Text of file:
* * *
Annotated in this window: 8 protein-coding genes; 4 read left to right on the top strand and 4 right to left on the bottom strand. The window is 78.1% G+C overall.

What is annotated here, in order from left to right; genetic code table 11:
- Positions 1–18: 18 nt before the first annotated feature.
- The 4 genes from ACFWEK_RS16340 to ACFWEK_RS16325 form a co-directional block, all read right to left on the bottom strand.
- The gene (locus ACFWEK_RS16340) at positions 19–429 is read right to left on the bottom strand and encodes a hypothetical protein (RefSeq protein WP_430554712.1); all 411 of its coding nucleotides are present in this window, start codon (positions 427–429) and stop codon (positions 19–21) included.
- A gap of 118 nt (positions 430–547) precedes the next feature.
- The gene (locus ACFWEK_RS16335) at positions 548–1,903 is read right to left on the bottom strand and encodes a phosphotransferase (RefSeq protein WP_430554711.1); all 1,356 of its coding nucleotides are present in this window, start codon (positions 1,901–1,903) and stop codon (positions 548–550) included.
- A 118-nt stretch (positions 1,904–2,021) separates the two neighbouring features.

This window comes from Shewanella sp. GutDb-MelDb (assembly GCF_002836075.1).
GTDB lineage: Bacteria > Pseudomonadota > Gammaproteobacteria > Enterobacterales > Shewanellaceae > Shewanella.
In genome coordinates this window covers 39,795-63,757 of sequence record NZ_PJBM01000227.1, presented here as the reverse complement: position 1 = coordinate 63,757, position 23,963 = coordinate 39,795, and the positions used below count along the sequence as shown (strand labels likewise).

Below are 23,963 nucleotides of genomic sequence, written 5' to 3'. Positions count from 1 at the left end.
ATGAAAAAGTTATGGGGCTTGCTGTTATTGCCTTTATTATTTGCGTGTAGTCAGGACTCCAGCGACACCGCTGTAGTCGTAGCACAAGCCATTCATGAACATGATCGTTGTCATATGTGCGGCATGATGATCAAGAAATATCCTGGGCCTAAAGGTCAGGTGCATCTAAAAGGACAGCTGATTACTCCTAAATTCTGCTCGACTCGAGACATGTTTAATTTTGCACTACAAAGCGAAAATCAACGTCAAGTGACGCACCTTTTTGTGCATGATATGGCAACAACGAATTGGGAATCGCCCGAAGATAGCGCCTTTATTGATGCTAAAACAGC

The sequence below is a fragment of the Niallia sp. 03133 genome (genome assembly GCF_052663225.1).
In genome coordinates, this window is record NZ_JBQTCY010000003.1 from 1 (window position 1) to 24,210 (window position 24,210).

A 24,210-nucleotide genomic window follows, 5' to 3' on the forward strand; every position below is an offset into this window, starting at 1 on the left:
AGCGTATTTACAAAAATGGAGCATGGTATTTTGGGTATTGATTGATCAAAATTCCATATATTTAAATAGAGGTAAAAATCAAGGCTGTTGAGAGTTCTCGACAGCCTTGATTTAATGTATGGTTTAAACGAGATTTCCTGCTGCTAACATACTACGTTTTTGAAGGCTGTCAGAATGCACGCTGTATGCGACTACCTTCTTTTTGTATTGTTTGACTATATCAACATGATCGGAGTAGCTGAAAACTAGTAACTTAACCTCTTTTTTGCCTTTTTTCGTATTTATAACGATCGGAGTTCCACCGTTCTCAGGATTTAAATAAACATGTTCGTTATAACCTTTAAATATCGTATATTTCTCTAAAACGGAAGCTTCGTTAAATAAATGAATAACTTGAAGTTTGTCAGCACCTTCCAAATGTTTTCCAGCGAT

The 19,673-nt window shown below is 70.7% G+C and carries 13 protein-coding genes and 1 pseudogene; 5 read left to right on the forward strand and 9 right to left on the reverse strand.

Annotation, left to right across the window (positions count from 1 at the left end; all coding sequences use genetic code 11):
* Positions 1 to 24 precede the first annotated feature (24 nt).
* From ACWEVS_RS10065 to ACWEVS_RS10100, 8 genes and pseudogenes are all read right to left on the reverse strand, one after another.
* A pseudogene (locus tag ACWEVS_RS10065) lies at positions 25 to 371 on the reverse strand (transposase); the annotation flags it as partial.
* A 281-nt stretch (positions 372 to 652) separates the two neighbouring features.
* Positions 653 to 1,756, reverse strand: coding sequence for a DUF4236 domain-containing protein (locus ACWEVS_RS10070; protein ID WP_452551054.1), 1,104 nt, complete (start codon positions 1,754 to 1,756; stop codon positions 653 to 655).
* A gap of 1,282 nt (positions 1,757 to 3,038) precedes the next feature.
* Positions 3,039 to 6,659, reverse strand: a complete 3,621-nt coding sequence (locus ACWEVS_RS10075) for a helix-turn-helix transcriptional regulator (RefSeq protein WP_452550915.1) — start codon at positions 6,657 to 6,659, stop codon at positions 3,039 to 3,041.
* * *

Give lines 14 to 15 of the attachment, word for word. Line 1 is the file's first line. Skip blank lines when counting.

The sequence below is a fragment of the Niallia sp. 03133 genome (genome assembly GCF_052663225.1).
In genome coordinates, this window is record NZ_JBQTCY010000003.1 from 1 (window position 1) to 24,210 (window position 24,210).